I was in the middle of the rows of desks, and her finger was pointed at me and she stared at ME. Guess what happened? About five women burst into tears! And the whole atmosphere changed, and many admitted that they felt called to ministry, called to preach, called to pastor, but figured that meant "be a pastor's wife." The class went on for hours, and we prayed and cried and God worked. As for me, I was shook! Really shook. I knew God was calling me. A more unlikely candidate for a public speaking ministry would have been hard to find!

Around that time, I read a book, The Woman Question by Kenneth Hagin. I'm not sure where I got it, but it said women could preach and teach men, and made a case for that from scripture. That book, which I still have, has a lot of things in it that I no longer agree with, but God used it to rock my world and change my point of view about preaching and my call. Okay, so a woman could preach and not be some sort of abomination. So where were these women?

I spoke to men in leadership positions, and I was not encouraged. One told me, very kindly, "You don't need to be a minister, Dorcas. Anything God wants you to do can be done as a pastor's wife." I took him at his word and tried to be a good pastor's wife and be content. It didn't work. God's call remained.

From childhood on, I had a strong desire to be someone who took 2 Tim. 3:15 to heart. I memorized it, at age 12, in the good old King James Version, "Study to shew thyself approved, a workman that needeth not to be ashamed, rightly dividing the word of truth."

Eventually, I faced up to the fact that while being a pastor's wife is commendable, God was not leaving it at that! I got ministerial credentials and I did teach and preach and I ministered alongside my husband as sort of a co-pastor. We served two churches, and then he became a prison chaplain.

I was no longer able to be the "helper" in his ministry, and I was lost and dismayed. I did preach at the prison once in a while and I loved it, but I knew that wasn't really what I was called to do. Or at least not all.

One day, as I was expressing my distress at not knowing what I should do, our pastor looked me in the eye and asked, "Why are you not a pastor?" Right then, I knew that was what I should be doing. His words were like an arrow from the Spirit that went right into my heart, though not painfully.

Did it happen? Eventually, but it took ten years. Why so long? Because while my denomination technically affirms the ministry of women, churches and church boards, were and are another matter. I prayed and prayed and tried and tried. I cried many tears. Every door slammed shut, if it was ever open at all. I have a picture of a group of ministerial candidates from the night I officially became a minister. I am the only woman in the group. It just seemed too strange to many churches, and there just seemed to be no place for me. So what was I to do with what I was now convinced was God's call?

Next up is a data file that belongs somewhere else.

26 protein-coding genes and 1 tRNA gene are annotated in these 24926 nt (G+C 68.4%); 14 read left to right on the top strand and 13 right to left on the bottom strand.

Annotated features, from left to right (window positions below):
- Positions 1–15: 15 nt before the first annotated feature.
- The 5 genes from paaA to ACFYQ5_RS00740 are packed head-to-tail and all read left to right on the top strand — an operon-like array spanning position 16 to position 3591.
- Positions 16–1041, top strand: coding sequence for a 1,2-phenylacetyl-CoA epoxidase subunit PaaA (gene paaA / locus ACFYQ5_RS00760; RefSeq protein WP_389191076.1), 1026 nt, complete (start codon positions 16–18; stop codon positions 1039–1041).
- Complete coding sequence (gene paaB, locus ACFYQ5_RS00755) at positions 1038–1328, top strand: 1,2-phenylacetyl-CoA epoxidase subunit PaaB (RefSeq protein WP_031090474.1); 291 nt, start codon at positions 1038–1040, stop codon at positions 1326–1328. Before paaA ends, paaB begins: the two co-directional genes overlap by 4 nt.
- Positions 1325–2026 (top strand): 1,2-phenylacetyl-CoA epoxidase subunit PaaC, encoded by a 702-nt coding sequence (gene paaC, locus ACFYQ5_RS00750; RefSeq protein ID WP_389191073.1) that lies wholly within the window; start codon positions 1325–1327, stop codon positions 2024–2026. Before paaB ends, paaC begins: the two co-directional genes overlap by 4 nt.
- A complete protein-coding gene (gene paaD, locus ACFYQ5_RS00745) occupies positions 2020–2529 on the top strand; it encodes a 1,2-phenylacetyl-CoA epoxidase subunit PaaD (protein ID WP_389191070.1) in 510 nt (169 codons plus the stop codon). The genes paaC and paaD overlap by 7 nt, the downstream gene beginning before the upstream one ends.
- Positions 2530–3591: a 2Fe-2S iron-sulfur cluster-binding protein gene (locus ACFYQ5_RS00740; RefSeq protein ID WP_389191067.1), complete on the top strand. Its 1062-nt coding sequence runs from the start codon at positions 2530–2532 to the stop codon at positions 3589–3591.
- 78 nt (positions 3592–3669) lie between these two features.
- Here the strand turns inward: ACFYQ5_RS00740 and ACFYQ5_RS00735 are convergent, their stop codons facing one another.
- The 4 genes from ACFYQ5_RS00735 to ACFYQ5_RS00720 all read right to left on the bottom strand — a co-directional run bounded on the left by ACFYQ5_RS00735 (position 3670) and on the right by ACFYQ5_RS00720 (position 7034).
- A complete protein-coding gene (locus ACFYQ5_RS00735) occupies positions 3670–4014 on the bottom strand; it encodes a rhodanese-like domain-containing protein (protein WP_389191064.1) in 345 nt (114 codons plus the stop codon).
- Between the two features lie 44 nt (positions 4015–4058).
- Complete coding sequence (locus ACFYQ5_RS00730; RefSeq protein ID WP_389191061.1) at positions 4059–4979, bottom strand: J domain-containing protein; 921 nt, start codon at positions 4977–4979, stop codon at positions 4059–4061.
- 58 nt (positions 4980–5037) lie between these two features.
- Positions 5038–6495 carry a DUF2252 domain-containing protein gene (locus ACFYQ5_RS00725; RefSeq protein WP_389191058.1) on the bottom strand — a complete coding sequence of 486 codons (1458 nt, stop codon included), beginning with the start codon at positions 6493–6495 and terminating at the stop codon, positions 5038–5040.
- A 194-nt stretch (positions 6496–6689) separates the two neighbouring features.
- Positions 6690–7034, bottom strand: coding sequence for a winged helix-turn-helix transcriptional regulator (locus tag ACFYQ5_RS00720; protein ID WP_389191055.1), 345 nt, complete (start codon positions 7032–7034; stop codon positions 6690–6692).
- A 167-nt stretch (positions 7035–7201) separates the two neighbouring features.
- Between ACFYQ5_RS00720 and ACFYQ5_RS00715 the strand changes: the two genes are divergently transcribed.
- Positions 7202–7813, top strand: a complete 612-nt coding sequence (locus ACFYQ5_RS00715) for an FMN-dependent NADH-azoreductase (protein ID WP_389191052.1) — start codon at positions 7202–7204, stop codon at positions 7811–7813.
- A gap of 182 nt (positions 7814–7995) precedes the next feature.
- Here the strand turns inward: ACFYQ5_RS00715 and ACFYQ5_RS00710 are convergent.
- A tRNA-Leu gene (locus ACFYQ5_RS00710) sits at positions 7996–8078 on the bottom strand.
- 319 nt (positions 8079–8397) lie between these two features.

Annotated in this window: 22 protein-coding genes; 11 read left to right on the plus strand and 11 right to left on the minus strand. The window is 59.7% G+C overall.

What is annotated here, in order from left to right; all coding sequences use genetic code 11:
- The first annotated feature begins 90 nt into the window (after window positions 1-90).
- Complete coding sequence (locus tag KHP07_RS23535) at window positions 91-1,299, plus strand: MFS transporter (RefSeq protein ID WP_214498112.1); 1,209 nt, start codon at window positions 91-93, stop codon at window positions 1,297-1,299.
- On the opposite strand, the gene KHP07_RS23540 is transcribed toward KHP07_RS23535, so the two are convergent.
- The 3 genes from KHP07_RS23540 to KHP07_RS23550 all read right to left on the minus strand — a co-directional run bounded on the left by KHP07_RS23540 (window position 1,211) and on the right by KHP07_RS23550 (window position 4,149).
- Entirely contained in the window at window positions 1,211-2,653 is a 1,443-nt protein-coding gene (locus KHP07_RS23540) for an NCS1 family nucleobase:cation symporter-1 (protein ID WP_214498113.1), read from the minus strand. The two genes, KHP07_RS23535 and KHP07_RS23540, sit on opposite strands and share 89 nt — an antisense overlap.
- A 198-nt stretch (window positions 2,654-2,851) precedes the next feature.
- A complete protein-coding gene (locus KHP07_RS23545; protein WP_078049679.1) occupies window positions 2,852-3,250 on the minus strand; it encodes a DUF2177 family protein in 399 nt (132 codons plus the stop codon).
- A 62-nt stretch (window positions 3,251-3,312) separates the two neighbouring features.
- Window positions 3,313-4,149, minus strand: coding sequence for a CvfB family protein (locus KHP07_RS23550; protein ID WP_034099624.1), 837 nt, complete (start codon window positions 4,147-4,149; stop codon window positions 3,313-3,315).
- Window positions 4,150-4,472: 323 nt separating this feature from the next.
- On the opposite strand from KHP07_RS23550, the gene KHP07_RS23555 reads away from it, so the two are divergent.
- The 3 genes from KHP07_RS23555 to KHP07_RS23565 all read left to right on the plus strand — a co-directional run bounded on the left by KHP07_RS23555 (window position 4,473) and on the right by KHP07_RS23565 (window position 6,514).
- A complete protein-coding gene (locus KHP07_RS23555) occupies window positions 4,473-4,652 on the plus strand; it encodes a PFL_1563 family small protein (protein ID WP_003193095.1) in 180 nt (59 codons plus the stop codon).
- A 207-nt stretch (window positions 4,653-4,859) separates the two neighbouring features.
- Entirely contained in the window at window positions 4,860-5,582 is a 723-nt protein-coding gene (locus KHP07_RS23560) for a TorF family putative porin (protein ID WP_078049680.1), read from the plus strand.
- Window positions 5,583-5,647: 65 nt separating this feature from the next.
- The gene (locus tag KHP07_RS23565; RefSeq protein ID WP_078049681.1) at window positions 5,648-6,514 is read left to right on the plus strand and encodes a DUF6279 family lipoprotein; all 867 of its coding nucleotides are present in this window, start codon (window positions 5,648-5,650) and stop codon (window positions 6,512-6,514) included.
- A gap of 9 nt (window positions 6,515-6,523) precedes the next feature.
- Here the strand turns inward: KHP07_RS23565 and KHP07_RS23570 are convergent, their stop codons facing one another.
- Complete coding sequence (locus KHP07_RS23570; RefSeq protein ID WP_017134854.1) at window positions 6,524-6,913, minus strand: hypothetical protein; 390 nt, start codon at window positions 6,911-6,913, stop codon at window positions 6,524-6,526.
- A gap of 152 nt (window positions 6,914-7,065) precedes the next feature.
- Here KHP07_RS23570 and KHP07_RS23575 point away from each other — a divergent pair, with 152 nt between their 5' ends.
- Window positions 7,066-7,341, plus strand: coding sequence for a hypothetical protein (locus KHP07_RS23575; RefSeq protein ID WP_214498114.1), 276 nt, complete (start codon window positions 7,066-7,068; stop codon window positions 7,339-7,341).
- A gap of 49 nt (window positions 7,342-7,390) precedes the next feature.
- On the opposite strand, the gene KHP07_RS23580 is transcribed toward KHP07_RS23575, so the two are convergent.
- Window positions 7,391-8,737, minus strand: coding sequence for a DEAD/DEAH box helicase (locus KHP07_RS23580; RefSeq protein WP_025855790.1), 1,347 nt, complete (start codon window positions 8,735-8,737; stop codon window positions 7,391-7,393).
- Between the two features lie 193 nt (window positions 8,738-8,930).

Eventually, a church not far from where we lived called the district office asking if there were any ministers who might fill in as their interim pastor. They were given my name, along with two men. The person on the pulpit committee who made that call happened to be a woman. Later she said to me, "I just thought to myself, hey look, a woman! Let's give the lady preacher a try."

I started as their interim pastor. Some people were unsure if this woman in the pulpit thing was biblical. Others were supportive from the first. Eventually we made a mutual decision that I should stay on as the pastor. Some people left. Others came. I stayed ten years. I also did some preaching in other places, as the opportunities arose.

Clearly, you were preaching in churches, behind the pulpit, when it was still extremely uncommon to see a woman in that role. (Correct me if I am wrong) What was it like when you started and what progression have you seen over the years as far as the acceptance and legitimacy of women in leadership roles in the church? Oh boy, I wish you were wrong! It was extremely uncommon, though there were women pastors and ministers in mainline denominations. I knew a few women pastors but they were Methodist, Lutheran, and so on. I knew only one other woman who pastored an Assemblies of God church in my state. It was a tiny church way up north somewhere. All of the "evangelical" churches like Baptists, Christian Missionary Alliance, and so on, disapproved of women preaching or teaching men.

I remember being at a ministerial meeting where lots of pastors were present. This was when I was ministering, but I was not a solo pastor, I was preaching in the church my husband pastored. One man, who knew us both, approached us but avoided looking at me. He said to my husband, with great solemnity, "So I hear you allow your wife to preach in your pulpit." Surprised, my husband stammered an affirmative. The man frowned at me, and he said, "Ken aren't you afraid to do that? The Bible teaches that Eve was easily deceived. Aren't you afraid she will say something wrong and you will be required to correct her error?" He wasn't joking. I don't remember what my husband replied.

I was once asked, at a different meeting of pastors, to make the coffee and the sandwiches. It was a joke, but I admit I didn't smile.

Sadly, there were many instances like that. I just learned to move on and get a bit more thick skinned!

I rejoice that nowadays a picture of ministers receiving credentials would include several women. There are many more women ministers in my denomination than when I stood in that line of preachers. There are children's pastors, worship pastors, youth pastors, and associate pastors. This is wonderful, and it is progress, and I rejoice. But I still don't see more than a tiny number of women serving as senior, or solo, pastors. Many still think it is only allowed if a man is a head over the woman pastor.